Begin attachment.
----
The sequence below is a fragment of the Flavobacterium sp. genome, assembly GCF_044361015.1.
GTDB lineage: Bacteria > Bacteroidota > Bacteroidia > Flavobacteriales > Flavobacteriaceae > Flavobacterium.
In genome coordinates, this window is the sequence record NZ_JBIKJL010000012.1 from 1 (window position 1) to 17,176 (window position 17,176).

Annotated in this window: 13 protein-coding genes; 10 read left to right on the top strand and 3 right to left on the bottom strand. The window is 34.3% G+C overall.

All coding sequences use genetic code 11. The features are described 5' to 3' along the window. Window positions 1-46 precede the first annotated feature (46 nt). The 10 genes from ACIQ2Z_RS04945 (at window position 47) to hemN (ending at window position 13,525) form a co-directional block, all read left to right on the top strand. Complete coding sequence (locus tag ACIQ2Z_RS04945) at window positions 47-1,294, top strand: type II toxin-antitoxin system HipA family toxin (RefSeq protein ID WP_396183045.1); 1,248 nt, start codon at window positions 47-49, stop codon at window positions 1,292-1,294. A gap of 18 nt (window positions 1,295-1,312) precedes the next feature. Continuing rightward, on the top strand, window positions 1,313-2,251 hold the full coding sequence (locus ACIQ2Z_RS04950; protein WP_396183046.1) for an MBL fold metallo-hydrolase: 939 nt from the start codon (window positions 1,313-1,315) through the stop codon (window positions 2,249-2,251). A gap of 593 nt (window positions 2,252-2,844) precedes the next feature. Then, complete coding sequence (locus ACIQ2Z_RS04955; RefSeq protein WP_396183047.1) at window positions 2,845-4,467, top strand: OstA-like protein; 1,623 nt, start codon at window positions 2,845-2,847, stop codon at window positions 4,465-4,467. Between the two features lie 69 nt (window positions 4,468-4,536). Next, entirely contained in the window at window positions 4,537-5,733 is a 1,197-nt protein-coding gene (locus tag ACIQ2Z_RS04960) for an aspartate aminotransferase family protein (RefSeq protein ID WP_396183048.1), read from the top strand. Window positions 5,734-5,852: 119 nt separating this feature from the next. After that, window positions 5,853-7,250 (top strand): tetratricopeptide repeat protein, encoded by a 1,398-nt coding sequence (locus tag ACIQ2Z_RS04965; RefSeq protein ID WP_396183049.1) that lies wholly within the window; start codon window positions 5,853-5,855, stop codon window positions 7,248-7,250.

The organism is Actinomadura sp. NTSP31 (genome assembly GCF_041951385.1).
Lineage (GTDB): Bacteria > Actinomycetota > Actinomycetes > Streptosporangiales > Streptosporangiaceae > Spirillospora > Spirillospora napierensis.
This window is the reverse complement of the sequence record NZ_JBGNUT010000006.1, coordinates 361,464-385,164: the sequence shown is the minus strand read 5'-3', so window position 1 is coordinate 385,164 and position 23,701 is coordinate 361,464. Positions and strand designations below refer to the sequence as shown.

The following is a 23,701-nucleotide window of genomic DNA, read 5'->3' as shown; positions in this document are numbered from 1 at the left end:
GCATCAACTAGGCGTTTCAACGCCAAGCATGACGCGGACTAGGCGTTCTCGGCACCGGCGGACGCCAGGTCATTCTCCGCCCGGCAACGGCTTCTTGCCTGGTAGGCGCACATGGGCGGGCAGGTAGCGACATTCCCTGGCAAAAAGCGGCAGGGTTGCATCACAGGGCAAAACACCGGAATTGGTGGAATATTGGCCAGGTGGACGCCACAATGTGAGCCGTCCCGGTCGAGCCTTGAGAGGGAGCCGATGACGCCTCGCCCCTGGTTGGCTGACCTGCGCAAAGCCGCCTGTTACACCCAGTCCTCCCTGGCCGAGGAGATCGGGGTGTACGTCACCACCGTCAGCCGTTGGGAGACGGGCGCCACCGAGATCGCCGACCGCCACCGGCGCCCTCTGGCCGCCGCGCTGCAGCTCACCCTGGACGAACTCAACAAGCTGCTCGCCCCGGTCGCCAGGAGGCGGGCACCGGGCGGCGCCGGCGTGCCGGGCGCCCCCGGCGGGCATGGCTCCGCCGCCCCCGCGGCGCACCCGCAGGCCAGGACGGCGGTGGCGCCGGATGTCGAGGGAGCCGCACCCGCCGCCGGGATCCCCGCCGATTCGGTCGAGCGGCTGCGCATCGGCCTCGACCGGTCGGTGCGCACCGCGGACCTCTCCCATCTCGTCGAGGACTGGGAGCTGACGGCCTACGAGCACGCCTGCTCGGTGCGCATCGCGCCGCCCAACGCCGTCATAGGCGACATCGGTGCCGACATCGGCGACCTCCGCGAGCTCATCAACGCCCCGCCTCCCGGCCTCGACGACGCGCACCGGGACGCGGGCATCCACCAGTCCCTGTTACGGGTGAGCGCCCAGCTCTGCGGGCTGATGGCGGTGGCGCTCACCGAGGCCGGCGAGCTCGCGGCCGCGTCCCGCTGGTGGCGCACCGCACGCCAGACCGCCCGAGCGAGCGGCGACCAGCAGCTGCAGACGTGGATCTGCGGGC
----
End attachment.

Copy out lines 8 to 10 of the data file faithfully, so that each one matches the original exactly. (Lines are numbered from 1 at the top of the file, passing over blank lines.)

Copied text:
This window is the reverse complement of the sequence record NZ_JBGNUT010000006.1, coordinates 361,464-385,164: the sequence shown is the minus strand read 5'-3', so window position 1 is coordinate 385,164 and position 23,701 is coordinate 361,464. Positions and strand designations below refer to the sequence as shown.

The following is a 23,701-nucleotide window of genomic DNA, read 5'->3' as shown; positions in this document are numbered from 1 at the left end:
GCATCAACTAGGCGTTTCAACGCCAAGCATGACGCGGACTAGGCGTTCTCGGCACCGGCGGACGCCAGGTCATTCTCCGCCCGGCAACGGCTTCTTGCCTGGTAGGCGCACATGGGCGGGCAGGTAGCGACATTCCCTGGCAAAAAGCGGCAGGGTTGCATCACAGGGCAAAACACCGGAATTGGTGGAATATTGGCCAGGTGGACGCCACAATGTGAGCCGTCCCGGTCGAGCCTTGAGAGGGAGCCGATGACGCCTCGCCCCTGGTTGGCTGACCTGCGCAAAGCCGCCTGTTACACCCAGTCCTCCCTGGCCGAGGAGATCGGGGTGTACGTCACCACCGTCAGCCGTTGGGAGACGGGCGCCACCGAGATCGCCGACCGCCACCGGCGCCCTCTGGCCGCCGCGCTGCAGCTCACCCTGGACGAACTCAACAAGCTGCTCGCCCCGGTCGCCAGGAGGCGGGCACCGGGCGGCGCCGGCGTGCCGGGCGCCCCCGGCGGGCATGGCTCCGCCGCCCCCGCGGCGCACCCGCAGGCCAGGACGGCGGTGGCGCCGGATGTCGAGGGAGCCGCACCCGCCGCCGGGATCCCCGCCGATTCGGTCGAGCGGCTGCGCATCGGCCTCGACCGGTCGGTGCGCACCGCGGACCTCTCCCATCTCGTCGAGGACTGGGAGCTGACGGCCTACGAGCACGCCTGCTCGGTGCGCATCGCGCCGCCCAACGCCGTCATAGGCGACATCGGTGCCGACATCGGCGACCTCCGCGAGCTCATCAACGCCCCGCCTCCCGGCCTCGACGACGCGCACCGGGACGCGGGCATCCACCAGTCCCTGTTACGGGTGAGCGCCCAGCTCTGCGGGCTGATGGCGGTGGCGCTCACCGAGGCCGGCGAGCTCGCGGCCGCGTCCCGCTGGTGGCGCACCGCACGCCAGACCGCCCGAGCGAGCGGCGACCAGCAGCTGCAGACGTGGATCTGCGGGC